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Kiln People
Beth Meacham, David Brin

American Gods

American Gods - Neil Gaiman I am not so familiar with the urban fantasy sub genre, I read a few Sookie Stackhouse books and one Dresden Files book, they are readable but they did not hook me into following their series. Neil Gaiman is a very different kind of fantasy author, there is a peculiarly whimsical tone to his narrative which I find very pleasant. American Gods is his best known novel, though his best known work may be the Sandman graphic novels (which I have not read). Deliberately meandering (the author says so in the Forward) the book is nevertheless immensely readable thanks to the author's literary yet whimsical (that word again) prose style, even the slow moving passages where nothing much seem to be happening are a breeze to read.

The story is essentially about gods in America, taken at face value it is an entertaining road trip through a fantastical world where gods are created by faith rather than the other way around. The narrative is mostly from the point of view of the protagonist Shadow who seems to go through life with excessive equanimity. None of the supernatural goings-on seem to surprise him throughout the book in spite of the increasing outlandishness of events. Some people I have talked to find him too bland or too much of a blank slate, I personally find him quite likable, especially with his fondness for coin tricks. Better still, the cast of characters are generally a weird and wonderful bunch, like you would find in a Dickens novel but weirder. Special mention must go to the enigmatic Mr. Wednesday and the even more enigmatic supervillain Mr. World. Less weird (but still weird) is Laura, Shadow's zombie wife who is not interested in devouring flesh or brains, only the welfare of her husband and going back to being a real girl again. She is the book's most sympathetic character, and also quietly, discreetly and politely badass when she needs to take action.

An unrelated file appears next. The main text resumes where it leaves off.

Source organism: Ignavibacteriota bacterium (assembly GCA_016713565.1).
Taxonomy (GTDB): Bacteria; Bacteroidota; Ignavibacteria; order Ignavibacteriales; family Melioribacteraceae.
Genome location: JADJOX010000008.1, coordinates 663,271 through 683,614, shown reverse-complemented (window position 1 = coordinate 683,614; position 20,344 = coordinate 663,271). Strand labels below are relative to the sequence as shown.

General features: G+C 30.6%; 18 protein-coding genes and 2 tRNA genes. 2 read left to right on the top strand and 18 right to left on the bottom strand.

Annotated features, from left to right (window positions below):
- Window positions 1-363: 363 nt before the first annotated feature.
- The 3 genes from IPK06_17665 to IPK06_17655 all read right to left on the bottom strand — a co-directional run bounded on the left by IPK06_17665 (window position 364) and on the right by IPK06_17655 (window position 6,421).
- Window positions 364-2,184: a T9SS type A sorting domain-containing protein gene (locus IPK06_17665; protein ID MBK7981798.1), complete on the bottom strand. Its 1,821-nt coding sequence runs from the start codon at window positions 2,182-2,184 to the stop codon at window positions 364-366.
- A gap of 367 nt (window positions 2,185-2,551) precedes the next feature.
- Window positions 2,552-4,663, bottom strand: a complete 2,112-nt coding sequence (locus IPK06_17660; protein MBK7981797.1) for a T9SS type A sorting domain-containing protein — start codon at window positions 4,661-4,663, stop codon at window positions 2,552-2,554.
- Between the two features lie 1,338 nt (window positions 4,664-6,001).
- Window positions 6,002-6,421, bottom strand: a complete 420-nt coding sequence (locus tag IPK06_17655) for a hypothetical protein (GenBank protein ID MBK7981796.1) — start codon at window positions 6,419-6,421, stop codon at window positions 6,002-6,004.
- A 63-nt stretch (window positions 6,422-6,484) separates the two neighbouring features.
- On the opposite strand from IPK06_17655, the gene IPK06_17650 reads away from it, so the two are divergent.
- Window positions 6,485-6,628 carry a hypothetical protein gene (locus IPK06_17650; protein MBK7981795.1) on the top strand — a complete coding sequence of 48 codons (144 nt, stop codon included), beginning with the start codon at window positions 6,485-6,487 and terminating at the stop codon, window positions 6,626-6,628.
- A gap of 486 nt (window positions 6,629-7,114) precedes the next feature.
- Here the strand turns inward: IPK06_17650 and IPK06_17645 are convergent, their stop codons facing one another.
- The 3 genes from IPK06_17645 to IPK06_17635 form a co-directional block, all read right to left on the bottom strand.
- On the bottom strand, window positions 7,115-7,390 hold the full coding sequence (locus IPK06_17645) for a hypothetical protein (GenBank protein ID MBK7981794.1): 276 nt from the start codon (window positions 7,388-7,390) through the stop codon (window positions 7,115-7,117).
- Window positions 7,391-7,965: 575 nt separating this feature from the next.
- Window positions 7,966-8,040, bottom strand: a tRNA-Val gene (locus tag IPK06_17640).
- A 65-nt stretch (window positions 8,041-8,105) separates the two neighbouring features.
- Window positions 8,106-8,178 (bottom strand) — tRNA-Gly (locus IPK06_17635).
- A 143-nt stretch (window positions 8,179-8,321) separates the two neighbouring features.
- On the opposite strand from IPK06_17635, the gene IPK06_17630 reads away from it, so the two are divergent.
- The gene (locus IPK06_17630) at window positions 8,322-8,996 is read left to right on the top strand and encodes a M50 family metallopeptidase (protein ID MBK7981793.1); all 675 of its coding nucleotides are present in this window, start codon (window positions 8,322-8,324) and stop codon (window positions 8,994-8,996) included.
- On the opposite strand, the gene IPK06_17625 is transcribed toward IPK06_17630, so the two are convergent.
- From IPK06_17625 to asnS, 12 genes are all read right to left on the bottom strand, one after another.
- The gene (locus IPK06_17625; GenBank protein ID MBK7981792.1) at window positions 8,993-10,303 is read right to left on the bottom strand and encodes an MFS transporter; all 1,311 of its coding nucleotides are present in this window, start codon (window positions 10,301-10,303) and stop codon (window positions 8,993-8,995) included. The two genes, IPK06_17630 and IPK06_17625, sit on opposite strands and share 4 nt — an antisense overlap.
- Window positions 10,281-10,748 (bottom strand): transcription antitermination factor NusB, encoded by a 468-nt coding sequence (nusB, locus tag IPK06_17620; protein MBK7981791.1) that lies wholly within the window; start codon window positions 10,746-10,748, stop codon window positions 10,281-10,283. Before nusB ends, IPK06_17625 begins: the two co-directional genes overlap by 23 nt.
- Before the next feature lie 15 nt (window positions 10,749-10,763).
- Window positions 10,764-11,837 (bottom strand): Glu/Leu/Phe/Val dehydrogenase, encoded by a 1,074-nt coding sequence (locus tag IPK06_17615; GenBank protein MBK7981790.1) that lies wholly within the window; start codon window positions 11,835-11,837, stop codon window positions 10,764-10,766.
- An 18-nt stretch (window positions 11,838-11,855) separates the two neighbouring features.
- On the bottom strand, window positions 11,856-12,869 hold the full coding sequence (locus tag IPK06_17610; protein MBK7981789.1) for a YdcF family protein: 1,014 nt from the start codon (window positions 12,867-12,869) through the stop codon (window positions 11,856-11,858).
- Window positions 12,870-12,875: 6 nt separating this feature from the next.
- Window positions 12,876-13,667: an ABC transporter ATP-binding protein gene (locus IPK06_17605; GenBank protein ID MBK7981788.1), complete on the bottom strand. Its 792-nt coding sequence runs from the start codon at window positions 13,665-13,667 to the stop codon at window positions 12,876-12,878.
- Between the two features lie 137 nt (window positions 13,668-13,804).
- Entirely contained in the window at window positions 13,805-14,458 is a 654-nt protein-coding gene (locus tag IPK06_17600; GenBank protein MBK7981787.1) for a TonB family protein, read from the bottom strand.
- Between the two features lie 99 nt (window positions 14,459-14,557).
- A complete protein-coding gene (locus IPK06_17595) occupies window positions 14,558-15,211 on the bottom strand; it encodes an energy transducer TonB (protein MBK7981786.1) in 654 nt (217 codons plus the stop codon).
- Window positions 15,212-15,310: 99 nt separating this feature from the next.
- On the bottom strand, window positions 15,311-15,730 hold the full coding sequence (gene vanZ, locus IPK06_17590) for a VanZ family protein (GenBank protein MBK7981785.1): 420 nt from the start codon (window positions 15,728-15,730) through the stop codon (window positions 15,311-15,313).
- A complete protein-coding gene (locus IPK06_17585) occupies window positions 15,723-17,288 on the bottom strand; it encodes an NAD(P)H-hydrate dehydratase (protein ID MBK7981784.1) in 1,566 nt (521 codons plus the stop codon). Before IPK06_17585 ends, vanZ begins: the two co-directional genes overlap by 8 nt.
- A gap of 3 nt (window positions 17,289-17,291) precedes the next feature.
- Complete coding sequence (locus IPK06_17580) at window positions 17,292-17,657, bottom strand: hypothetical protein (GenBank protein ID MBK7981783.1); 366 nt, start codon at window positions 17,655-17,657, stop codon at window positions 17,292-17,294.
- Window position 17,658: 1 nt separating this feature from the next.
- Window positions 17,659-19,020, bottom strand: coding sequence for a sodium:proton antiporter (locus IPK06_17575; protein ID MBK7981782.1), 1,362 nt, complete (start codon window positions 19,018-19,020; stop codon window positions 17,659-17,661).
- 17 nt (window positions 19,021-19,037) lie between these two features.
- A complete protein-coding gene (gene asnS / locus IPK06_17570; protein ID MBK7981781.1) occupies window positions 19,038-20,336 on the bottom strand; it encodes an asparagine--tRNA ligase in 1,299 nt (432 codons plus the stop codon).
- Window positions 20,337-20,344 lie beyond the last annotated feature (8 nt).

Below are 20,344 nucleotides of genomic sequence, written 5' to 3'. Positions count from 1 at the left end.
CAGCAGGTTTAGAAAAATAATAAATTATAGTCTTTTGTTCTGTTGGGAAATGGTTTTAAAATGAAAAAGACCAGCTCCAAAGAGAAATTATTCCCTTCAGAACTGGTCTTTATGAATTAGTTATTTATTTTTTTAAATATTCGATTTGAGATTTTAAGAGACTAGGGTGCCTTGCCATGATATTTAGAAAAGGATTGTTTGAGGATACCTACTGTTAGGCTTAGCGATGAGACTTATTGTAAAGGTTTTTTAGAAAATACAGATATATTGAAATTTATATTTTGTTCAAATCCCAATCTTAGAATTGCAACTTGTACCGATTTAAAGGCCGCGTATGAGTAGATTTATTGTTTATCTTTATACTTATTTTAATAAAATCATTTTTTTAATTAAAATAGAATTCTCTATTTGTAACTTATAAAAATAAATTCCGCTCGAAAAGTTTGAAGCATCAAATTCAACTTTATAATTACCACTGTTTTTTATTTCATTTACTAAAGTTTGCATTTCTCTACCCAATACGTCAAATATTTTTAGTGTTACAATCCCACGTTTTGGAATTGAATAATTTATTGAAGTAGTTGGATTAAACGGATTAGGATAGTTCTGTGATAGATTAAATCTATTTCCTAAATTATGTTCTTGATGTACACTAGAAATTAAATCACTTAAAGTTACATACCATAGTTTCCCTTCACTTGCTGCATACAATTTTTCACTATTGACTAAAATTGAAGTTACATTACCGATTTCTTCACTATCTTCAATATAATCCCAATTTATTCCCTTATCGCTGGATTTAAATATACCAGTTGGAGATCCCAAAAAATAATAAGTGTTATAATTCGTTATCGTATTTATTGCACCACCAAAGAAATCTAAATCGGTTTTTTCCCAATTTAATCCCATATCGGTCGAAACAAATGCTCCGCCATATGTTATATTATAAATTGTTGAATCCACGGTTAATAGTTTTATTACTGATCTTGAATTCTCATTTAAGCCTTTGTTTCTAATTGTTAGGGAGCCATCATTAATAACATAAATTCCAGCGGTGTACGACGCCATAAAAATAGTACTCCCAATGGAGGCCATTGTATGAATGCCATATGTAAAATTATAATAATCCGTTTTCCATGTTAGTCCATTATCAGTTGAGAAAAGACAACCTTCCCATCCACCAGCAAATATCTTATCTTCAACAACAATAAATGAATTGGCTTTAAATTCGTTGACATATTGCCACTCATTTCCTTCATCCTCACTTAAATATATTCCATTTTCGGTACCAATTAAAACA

The aforementioned (too frequently mentioned) whimsical prose style makes reading the book a little like dreaming sometime, I was happy to drift along with it in no great hurry (took me almost two weeks to finish it due to lack of time). The book that follows this one [b:Anansi Boys|2744|Anansi Boys (American Gods, #2)|Neil Gaiman|https://d.gr-assets.com/books/1327870211s/2744.jpg|1007964] is tighter, faster paced and funnier. Still, this one is well worth a read.